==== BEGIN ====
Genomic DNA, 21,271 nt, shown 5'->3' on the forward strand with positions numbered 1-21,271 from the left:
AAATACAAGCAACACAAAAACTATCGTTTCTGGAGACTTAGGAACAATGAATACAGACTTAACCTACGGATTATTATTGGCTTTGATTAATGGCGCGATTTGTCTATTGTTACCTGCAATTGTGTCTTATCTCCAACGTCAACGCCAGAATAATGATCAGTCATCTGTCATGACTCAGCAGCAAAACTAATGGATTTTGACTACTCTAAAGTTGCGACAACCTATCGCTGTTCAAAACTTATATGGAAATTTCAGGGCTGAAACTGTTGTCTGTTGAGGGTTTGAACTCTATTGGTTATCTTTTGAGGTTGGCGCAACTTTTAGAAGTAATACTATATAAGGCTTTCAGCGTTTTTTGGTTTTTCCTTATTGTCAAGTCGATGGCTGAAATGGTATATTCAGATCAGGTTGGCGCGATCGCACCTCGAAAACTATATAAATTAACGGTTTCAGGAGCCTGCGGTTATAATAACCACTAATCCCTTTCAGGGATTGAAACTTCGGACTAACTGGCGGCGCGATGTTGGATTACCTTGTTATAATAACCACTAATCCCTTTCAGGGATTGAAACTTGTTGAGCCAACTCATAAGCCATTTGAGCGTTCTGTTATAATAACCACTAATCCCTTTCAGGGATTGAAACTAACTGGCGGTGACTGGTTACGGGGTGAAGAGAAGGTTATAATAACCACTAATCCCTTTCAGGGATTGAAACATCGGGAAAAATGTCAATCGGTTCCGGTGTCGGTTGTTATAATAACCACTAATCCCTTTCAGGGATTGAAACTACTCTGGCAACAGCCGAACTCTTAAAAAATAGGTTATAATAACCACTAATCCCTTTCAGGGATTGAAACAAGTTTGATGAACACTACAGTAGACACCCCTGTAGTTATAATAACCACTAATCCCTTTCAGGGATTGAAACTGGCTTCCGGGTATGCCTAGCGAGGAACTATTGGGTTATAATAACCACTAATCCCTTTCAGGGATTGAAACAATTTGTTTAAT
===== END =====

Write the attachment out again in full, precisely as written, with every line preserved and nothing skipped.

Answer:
Genomic DNA, 21,271 nt, shown 5'->3' on the forward strand with positions numbered 1-21,271 from the left:
AAATACAAGCAACACAAAAACTATCGTTTCTGGAGACTTAGGAACAATGAATACAGACTTAACCTACGGATTATTATTGGCTTTGATTAATGGCGCGATTTGTCTATTGTTACCTGCAATTGTGTCTTATCTCCAACGTCAACGCCAGAATAATGATCAGTCATCTGTCATGACTCAGCAGCAAAACTAATGGATTTTGACTACTCTAAAGTTGCGACAACCTATCGCTGTTCAAAACTTATATGGAAATTTCAGGGCTGAAACTGTTGTCTGTTGAGGGTTTGAACTCTATTGGTTATCTTTTGAGGTTGGCGCAACTTTTAGAAGTAATACTATATAAGGCTTTCAGCGTTTTTTGGTTTTTCCTTATTGTCAAGTCGATGGCTGAAATGGTATATTCAGATCAGGTTGGCGCGATCGCACCTCGAAAACTATATAAATTAACGGTTTCAGGAGCCTGCGGTTATAATAACCACTAATCCCTTTCAGGGATTGAAACTTCGGACTAACTGGCGGCGCGATGTTGGATTACCTTGTTATAATAACCACTAATCCCTTTCAGGGATTGAAACTTGTTGAGCCAACTCATAAGCCATTTGAGCGTTCTGTTATAATAACCACTAATCCCTTTCAGGGATTGAAACTAACTGGCGGTGACTGGTTACGGGGTGAAGAGAAGGTTATAATAACCACTAATCCCTTTCAGGGATTGAAACATCGGGAAAAATGTCAATCGGTTCCGGTGTCGGTTGTTATAATAACCACTAATCCCTTTCAGGGATTGAAACTACTCTGGCAACAGCCGAACTCTTAAAAAATAGGTTATAATAACCACTAATCCCTTTCAGGGATTGAAACAAGTTTGATGAACACTACAGTAGACACCCCTGTAGTTATAATAACCACTAATCCCTTTCAGGGATTGAAACTGGCTTCCGGGTATGCCTAGCGAGGAACTATTGGGTTATAATAACCACTAATCCCTTTCAGGGATTGAAACAATTTGTTTAAT